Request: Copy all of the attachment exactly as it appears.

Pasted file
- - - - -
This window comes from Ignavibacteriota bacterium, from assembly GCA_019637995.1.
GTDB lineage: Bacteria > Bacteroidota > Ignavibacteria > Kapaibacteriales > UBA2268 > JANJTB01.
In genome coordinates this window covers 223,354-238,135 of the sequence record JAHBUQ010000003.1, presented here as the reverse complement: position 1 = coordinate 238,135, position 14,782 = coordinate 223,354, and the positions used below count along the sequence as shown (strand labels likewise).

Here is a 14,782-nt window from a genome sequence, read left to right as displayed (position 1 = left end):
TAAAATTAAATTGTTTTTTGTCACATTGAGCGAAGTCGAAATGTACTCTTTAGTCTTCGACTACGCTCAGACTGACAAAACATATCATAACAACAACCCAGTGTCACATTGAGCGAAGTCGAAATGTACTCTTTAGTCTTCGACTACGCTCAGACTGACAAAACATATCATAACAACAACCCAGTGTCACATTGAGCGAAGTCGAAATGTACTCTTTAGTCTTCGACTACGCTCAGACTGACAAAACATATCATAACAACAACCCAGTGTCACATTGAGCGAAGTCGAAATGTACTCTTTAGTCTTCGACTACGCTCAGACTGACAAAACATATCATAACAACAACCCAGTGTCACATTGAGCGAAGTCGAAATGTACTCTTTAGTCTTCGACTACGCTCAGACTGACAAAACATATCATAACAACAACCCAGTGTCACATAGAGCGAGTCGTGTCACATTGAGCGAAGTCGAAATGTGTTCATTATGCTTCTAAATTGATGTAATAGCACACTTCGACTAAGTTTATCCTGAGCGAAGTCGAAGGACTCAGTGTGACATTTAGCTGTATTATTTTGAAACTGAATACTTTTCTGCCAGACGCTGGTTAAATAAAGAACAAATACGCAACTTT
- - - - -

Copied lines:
This window comes from Ignavibacteriota bacterium, from assembly GCA_019637995.1.
GTDB lineage: Bacteria > Bacteroidota > Ignavibacteria > Kapaibacteriales > UBA2268 > JANJTB01.
In genome coordinates this window covers 223,354-238,135 of the sequence record JAHBUQ010000003.1, presented here as the reverse complement: position 1 = coordinate 238,135, position 14,782 = coordinate 223,354, and the positions used below count along the sequence as shown (strand labels likewise).

Here is a 14,782-nt window from a genome sequence, read left to right as displayed (position 1 = left end):
TAAAATTAAATTGTTTTTTGTCACATTGAGCGAAGTCGAAATGTACTCTTTAGTCTTCGACTACGCTCAGACTGACAAAACATATCATAACAACAACCCAGTGTCACATTGAGCGAAGTCGAAATGTACTCTTTAGTCTTCGACTACGCTCAGACTGACAAAACATATCATAACAACAACCCAGTGTCACATTGAGCGAAGTCGAAATGTACTCTTTAGTCTTCGACTACGCTCAGACTGACAAAACATATCATAACAACAACCCAGTGTCACATTGAGCGAAGTCGAAATGTACTCTTTAGTCTTCGACTACGCTCAGACTGACAAAACATATCATAACAACAACCCAGTGTCACATTGAGCGAAGTCGAAATGTACTCTTTAGTCTTCGACTACGCTCAGACTGACAAAACATATCATAACAACAACCCAGTGTCACATAGAGCGAGTCGTGTCACATTGAGCGAAGTCGAAATGTGTTCATTATGCTTCTAAATTGATGTAATAGCACACTTCGACTAAGTTTATCCTGAGCGAAGTCGAAGGACTCAGTGTGACATTTAGCTGTATTATTTTGAAACTGAATACTTTTCTGCCAGACGCTGGTTAAATAAAGAACAAATACGCAACTTT